Fiber and its importance on the diet.
Any food we eat is broke down into small molecules to then be absorbed into our body.
This process is called digestion, it begins in the mouth and it ends in the small intestine where the majority of the absorption of the nutrients takes part.
Fiber are the edible parts of plant based carbohydrates which are resistant to digestion and absorption.
It turns out that our body does not have enzymes to break down the fiber, they reach out to the small intestine intact and because of the slow transit time, the "friendly" bacteria present in our gut ferment the fiber.The product of this fermentation are biochemicals that benefit friendly bacteria suiting as a source of energy and favorably the Ph.
Many types of fiber are them considered PREBIOTICS due to the fact that:
Resists gastric acidity, hydrolysis by mammalian enzymes, and absorption in the upper gastrointestinal tract;
Is fermented by the intestinal microflora;
Selectively stimulates the growth and/or activity of intestinal bacteria potentially associated with health and well-being.
Although all prebiotics are fiber, not all fiber is prebiotic.
Prebiotics occur naturally in foods such as leeks, asparagus, chicory, Jerusalem artichokes, garlic, onions, wheat, oats, and soybeans.
In addition to function as a prebiotic, since fiber can not be absorbed, it carries out with it a portion of molecules of fat, carbohydrates and protein into the stool, which helps to control blood sugar, blood cholesterol and blood protein levels ( lower some risk factors for cardiovascular disease and diabetes among others).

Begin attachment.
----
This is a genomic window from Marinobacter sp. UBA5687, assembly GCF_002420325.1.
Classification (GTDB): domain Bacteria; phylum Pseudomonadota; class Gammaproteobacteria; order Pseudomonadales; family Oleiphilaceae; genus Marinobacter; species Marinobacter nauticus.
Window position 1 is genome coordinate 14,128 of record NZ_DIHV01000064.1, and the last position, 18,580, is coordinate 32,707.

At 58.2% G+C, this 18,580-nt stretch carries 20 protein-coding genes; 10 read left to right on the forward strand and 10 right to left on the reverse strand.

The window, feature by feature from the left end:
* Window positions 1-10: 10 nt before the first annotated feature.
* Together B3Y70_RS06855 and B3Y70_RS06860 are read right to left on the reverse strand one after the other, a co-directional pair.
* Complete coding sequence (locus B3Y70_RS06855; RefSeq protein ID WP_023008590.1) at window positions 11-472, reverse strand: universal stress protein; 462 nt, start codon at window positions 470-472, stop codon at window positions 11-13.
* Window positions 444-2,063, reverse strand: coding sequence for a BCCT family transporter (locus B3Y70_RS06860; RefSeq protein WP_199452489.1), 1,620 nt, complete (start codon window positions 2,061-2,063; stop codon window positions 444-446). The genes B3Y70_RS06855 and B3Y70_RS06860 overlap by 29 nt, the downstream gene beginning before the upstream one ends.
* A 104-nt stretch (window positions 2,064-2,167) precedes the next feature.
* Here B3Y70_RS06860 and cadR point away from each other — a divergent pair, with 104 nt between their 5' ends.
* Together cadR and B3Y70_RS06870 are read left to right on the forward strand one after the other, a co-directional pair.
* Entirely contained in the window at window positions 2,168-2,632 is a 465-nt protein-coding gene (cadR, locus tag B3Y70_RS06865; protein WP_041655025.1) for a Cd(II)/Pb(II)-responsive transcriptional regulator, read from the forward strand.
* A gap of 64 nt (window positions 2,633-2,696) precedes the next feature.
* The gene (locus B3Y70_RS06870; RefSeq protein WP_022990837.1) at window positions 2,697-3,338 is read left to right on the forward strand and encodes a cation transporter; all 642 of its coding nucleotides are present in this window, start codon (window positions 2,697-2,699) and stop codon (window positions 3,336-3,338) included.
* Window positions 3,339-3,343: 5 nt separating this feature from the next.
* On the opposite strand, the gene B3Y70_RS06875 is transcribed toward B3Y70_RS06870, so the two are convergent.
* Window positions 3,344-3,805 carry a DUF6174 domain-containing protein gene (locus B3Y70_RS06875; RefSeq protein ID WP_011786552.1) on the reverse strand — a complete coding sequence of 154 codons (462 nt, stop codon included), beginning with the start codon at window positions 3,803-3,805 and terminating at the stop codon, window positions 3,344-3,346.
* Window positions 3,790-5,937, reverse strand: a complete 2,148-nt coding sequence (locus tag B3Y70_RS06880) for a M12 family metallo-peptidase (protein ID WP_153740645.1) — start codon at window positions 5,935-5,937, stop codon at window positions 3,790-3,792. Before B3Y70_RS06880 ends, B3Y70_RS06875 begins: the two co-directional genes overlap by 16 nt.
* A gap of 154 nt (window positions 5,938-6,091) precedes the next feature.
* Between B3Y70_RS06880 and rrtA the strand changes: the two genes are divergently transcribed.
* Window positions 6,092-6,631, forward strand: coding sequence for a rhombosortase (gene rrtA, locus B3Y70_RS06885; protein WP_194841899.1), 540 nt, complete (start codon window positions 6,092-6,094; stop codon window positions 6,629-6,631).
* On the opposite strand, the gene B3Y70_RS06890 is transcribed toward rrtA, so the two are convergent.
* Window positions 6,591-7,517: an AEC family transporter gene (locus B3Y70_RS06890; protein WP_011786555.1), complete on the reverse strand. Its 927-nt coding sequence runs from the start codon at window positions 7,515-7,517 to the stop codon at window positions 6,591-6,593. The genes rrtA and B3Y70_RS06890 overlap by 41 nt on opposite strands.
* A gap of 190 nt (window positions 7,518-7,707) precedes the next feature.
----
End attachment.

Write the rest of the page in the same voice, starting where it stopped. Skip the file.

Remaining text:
Moreover, fiber reaching out the large intestine nearly "untouched" it increases the weight of the stool by the physical presence of the fiber, water held by the fiber, and increased bacterial mass from fermentation.
Larger and softer stools increase the ease of defecation by increasing the area in contact with the intestine's wall that in turn stimulates the contraction of it (peristalsis).
It also reduces transit time through the intestinal tract, which may help to prevent or relieve constipation, reducing the risk for colon cancer.
In adults, the recommended amounts of dietary fiber range from 25 to 38 grams/day. In children, recommended amounts vary according to the energy requirements of different age groups.
Although the recommendations can be met through a diet rich in vegetables, nuts, seeds, fruit and whole grains, according to a Ireland National Adult Nutrition Survey 2008 - 2010, adults are not eating enough fiber.
Fiber is considered an essential nutrient and an increase on its consumption is crucial for promoting health.
Some of the benefits from a high fiber diets come naturally from the non dietary fiber compounds such as naturally oxidants and pytochemicals.
The role of fiber in health depends on characteristics such as solubility, fermentability, and viscosity, hence the necessity to consume fiber from a variety of sources.
Dietary Fiber, The European Comssion's Science and Knowlodge. Avaiable at https://ec.europa.eu/jrc/en/health-knowledge-gateway/promotion-prevention/nutrition/fibre
Fiber and Prebiotics: Mechanisms and Health Benefits, Slavin J., Department of Food Science and Nutrition, University of Minnesota, 1334 Eckles Avenue, St. Paul, MN 55344, USA. Avaiable at https://www.mdpi.com/2072-6643/5/4/1417/htm?fbclid=IwAR1ktR-gsIbdTVI7eWnGcU3U3S7JFSmG1gLJcclInfUIHhkUSK4q5rWBHIk
Handbook of Dietary Fiber, Cho S. S., Dreher L. M., 1st Ed, Dec 2019.
The Dietitian Kitchen- Nutrition for a Healthy, Strong & Happy You, Major K., Meyer and Meyer Sport Ltda, 2020